The best of EcoWatch, right in your inbox. Sign up for our email newsletter!
Trump Admin. Blocked Toxic Chemicals Study Fearing 'Public Relations Nightmare'
Officials with the White House and the U.S. Environmental Protection Agency ( EPA) tried to block a critical report on a class of toxic chemicals after a White House aide warned that a "public relations nightmare" would follow after its release, according to emails reported by POLITICO on Monday.
The Agency for Toxic Substances and Disease Registry (ATSDR)—a unit within the Department of Health and Human Services—was poised to release a report on per- and polyfluoroalkyl substances (PFAS) polluting water supplies in sites around the country, including chemical plants and military bases.
The ATSDR draft assessment on PFAS chemicals concludes that they "pose a danger to human health at a far lower level than EPA has previously said was safe." The ATSDR recommends a safety level for PFAS exposure in drinking water that's six times lower than the EPA's current recommendations.
"The public, media and Congressional reaction to these new numbers is going to be huge," the unidentified Trump aide wrote in an email obtained by the Union of Concerned Scientists through the Freedom of Information Act.
"The impact to EPA and [Department of Defense] is going to be extremely painful. We [DoD and EPA] cannot seem to get ATSDR to realize the potential public relations nightmare this is going to be."
The email from the unidentified aide was forwarded on Jan. 30 by James Herz, a political appointee who oversees environmental issues at the Office of Management and Budget (OMB).
In another email on Jan. 30, Nancy Beck, a former chemical industry lobbyist who now heads the EPA's chemical safety office, suggested that the OMB's Office of Information and Regulatory Affairs "can step up and coordinate interagency review" of the ATSDR study.
POLITICO noted that the draft study remains unpublished more than three months later.
PFAS are man-made chemicals used in products such as non-stick cookware, water-repellent clothing, stain resistant fabrics and carpets. These substances are persistent, resist degradation in the environment and can bioaccumulate, meaning their concentration in bodies can increase over time.
Exposure to PFAS is a major public health concern. According to the Environmental Working Group, the chemicals have been linked to several types of cancer, thyroid disease weakened childhood immunity and other health problems. They contaminate drinking water systems serving 16 million Americans in 33 states, including military bases and chemical-manufacturing plants nationwide.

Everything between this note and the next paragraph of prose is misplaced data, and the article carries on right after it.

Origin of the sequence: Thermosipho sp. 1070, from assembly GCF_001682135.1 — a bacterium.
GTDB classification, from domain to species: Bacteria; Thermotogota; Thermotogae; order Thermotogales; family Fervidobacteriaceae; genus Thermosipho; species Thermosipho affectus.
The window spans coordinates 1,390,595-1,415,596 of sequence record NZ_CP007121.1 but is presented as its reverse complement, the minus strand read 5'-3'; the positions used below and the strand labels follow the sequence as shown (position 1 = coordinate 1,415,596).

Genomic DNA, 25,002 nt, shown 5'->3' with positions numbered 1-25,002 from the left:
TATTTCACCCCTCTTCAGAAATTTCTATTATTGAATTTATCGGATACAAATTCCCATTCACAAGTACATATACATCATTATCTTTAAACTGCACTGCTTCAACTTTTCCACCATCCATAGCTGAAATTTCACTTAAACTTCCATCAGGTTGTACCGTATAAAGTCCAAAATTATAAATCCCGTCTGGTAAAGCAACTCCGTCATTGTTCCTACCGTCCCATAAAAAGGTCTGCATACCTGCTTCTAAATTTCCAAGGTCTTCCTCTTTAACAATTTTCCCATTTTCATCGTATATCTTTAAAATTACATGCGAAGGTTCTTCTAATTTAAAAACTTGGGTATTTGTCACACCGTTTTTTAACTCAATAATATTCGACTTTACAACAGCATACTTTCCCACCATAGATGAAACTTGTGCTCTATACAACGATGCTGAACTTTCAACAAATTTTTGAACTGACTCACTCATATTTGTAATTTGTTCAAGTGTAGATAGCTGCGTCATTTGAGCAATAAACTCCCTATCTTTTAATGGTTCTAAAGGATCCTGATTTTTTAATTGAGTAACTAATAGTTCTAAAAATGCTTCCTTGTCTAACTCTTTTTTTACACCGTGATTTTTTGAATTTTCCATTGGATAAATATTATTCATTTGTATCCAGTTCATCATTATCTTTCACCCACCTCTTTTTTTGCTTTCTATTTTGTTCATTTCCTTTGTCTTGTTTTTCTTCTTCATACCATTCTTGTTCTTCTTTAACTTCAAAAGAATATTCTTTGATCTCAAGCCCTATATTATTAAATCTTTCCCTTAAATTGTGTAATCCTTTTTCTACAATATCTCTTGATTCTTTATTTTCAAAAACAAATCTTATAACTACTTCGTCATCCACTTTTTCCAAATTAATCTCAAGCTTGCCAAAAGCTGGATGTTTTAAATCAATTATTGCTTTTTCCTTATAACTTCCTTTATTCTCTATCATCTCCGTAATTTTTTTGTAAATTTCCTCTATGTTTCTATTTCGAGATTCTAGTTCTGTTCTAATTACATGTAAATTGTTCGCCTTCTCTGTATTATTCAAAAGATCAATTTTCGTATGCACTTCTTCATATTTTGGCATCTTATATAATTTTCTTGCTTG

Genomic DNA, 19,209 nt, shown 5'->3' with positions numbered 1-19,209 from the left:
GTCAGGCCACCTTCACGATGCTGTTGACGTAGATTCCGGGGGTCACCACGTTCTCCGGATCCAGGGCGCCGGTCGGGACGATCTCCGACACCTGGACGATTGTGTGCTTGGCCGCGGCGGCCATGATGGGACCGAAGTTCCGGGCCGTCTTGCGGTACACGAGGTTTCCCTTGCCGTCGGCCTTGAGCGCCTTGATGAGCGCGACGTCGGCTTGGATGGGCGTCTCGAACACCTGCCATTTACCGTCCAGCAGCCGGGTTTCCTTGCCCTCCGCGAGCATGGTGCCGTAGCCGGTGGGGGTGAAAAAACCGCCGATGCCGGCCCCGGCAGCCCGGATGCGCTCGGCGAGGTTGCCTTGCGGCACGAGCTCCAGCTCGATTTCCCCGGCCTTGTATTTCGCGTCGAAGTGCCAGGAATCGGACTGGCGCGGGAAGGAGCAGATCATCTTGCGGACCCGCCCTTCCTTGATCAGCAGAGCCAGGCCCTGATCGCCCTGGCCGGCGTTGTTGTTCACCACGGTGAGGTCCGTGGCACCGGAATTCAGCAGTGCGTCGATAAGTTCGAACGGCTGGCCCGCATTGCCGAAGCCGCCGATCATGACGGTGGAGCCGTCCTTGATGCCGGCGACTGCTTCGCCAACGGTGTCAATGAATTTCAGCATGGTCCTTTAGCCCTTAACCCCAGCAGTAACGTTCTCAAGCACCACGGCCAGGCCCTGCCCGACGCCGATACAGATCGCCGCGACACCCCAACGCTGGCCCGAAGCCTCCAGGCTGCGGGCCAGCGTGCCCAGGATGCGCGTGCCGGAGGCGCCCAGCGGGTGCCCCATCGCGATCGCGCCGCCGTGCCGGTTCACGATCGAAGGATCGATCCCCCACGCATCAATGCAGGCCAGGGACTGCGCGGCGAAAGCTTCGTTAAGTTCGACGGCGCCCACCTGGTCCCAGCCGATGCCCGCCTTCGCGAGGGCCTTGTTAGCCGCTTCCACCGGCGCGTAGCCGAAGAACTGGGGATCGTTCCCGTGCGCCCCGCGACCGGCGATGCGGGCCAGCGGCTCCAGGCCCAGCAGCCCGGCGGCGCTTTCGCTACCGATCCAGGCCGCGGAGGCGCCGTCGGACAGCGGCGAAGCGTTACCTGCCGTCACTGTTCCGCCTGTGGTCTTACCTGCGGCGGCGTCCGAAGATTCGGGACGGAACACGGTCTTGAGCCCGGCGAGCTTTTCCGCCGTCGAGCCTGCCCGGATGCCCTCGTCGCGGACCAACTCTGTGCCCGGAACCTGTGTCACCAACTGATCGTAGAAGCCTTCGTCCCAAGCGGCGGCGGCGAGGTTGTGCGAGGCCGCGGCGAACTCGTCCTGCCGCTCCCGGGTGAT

As POLITICO pointed out, the ATSDR document could lead to significant cleanup costs at these sites. "Some of the biggest liabilities reside with the Defense Department, which used foam containing the chemicals in exercises at bases across the country. In a March report to Congress, the Defense Department listed 126 facilities where tests of nearby water supplies showed the substances exceeded the current safety guidelines," the publication reported.
In response to the revelations, Carol Shea-Porter (D-NH) sent a letter to the House Oversight and Government Reform Committee asking it to investigate and hold hearings.
"Congress must hold hearings and investigate how it is possible that the EPA, the White House, and HHS have, for months, possessed research that could have helped families understand the health impacts of their exposure to toxic chemicals, but instead, have failed to even tell anyone that this study exists at all," Shea-Porter said in a statement.
"Unlike Scott Pruitt's Pollution Protection Agency, there is still one government agency clearly trying to safeguard the public from these dangerous chemicals," said Environmental Working Group president Ken Cook in a statement. "Only Scott Pruitt and the Trump administration would consider reducing drinking water contamination for the American people to be a 'nightmare.'"
EcoWatch Daily Newsletter
When the novel coronavirus started to sweep across the country, the National Park Service started to waive entrance fees. The idea was that as we started to practice social distancing, Americans should have unfettered access to the outdoors. Then the parking lots and the visitor centers started to fill up, worrying park employees.
By John R. Platt
Both eyes open. Look for potential threats coming from all sides. Be prepared to change course at a moment's notice.
By Nick Cunningham
A growing number of refineries around the world are either curtailing operations or shutting down entirely as the oil market collapses.
The Trump administration is expected to unveil its final replacement of Obama-era fuel-efficiency standards for cars and light trucks Tuesday in a move likely to pump nearly a billion more tons of carbon dioxide into the atmosphere over the lifetime of those less-efficient vehicles.
By Jake Johnson
Just over a month after proclaiming that the number of coronavirus cases in the U.S. would soon "be down to close to zero," President Donald Trump said during a press briefing on the White House lawn Sunday that limiting U.S. deaths from the pandemic to between 100,000 and 200,000 people would mean his administration and the country as a whole did "a very good job."